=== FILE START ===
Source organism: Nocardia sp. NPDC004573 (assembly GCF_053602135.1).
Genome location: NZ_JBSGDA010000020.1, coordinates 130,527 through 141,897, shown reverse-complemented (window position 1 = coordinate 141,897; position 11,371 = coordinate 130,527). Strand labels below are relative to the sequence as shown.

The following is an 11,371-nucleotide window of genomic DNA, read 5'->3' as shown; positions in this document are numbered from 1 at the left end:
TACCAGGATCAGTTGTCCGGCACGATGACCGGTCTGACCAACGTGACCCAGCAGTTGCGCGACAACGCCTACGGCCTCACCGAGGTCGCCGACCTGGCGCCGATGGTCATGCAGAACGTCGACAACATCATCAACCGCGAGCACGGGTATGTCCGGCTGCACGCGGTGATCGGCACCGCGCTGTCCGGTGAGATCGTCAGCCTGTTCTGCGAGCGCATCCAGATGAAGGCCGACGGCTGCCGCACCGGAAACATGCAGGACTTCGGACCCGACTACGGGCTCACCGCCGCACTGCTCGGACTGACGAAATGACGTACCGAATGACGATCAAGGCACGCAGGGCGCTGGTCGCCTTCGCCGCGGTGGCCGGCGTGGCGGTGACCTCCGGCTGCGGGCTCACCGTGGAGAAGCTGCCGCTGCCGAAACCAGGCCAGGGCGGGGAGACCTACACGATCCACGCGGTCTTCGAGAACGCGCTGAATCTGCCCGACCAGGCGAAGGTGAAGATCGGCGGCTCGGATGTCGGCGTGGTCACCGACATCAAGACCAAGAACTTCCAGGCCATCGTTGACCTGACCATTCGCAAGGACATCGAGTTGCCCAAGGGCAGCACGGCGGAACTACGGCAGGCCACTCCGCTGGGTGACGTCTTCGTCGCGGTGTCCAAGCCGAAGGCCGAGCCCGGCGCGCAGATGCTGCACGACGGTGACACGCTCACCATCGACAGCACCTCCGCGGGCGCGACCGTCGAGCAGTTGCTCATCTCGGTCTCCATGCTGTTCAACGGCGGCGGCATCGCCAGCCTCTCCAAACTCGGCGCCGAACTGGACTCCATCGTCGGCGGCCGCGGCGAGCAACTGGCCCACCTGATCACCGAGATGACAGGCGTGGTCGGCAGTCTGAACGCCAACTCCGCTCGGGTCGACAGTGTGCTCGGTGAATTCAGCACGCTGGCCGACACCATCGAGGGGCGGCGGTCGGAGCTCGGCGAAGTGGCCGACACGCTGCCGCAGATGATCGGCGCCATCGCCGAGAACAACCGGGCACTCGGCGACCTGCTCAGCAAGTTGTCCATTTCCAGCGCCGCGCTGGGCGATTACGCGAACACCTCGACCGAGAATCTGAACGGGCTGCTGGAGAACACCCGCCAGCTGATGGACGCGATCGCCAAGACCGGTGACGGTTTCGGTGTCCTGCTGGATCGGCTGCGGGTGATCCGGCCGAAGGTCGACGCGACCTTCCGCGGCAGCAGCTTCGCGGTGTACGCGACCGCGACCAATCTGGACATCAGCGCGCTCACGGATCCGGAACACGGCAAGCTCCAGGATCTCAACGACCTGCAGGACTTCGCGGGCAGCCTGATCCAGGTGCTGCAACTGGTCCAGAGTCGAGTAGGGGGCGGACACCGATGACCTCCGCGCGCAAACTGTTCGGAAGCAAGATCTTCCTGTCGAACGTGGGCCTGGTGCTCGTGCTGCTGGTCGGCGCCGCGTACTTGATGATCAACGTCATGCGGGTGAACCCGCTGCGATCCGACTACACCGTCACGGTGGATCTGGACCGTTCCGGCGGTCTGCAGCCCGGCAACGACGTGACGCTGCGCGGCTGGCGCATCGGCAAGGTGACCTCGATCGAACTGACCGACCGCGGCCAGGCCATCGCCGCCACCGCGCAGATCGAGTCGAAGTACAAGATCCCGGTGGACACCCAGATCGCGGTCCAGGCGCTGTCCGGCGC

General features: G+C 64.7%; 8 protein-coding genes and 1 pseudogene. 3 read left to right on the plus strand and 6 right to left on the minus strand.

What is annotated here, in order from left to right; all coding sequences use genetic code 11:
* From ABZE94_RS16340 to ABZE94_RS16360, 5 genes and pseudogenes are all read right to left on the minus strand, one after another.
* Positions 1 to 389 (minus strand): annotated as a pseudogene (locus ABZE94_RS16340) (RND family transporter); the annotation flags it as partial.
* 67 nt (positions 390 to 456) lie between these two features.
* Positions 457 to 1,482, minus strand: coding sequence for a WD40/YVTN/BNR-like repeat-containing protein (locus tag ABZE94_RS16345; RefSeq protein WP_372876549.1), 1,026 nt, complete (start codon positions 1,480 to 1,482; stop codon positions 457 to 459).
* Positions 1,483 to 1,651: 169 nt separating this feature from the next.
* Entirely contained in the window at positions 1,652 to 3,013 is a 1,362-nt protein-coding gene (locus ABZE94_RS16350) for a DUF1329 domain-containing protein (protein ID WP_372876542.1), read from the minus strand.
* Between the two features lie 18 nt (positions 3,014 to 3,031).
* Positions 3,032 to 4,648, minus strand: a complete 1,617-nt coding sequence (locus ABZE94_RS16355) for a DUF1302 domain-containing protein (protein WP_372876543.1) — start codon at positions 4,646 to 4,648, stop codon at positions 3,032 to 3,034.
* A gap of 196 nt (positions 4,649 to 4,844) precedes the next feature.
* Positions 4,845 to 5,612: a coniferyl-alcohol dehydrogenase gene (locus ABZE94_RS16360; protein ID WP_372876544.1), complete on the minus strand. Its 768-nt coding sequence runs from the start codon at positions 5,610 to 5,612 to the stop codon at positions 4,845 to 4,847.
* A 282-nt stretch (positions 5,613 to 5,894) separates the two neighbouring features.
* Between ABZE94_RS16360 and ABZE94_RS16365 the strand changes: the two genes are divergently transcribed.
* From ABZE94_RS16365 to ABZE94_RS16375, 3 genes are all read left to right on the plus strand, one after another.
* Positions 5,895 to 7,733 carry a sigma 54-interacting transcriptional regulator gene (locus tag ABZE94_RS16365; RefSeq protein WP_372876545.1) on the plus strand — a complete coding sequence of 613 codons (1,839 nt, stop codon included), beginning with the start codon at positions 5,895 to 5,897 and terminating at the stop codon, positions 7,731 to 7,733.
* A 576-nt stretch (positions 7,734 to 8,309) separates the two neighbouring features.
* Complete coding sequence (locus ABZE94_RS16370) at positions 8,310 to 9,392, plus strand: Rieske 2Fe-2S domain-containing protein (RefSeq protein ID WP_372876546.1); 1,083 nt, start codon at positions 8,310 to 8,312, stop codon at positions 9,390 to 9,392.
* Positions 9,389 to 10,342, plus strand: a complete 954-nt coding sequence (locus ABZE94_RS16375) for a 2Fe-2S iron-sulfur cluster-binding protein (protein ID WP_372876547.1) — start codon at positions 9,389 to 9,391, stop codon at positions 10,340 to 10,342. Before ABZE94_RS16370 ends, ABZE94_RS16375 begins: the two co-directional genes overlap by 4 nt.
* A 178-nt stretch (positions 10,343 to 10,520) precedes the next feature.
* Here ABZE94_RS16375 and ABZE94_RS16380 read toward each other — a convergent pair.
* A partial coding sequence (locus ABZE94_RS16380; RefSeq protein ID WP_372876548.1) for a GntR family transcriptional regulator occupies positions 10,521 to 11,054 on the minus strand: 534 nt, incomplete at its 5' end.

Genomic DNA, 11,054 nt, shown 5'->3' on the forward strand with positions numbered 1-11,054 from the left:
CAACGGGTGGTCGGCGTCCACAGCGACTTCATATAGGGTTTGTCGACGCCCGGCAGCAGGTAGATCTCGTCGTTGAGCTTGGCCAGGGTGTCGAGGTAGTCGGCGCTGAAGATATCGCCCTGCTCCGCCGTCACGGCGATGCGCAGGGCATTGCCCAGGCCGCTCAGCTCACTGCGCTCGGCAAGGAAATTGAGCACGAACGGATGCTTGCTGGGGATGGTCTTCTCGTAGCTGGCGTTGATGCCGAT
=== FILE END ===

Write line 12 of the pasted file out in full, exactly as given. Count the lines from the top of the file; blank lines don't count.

* Entirely contained in the window at positions 1,652 to 3,013 is a 1,362-nt protein-coding gene (locus ABZE94_RS16350) for a DUF1329 domain-containing protein (protein ID WP_372876542.1), read from the minus strand.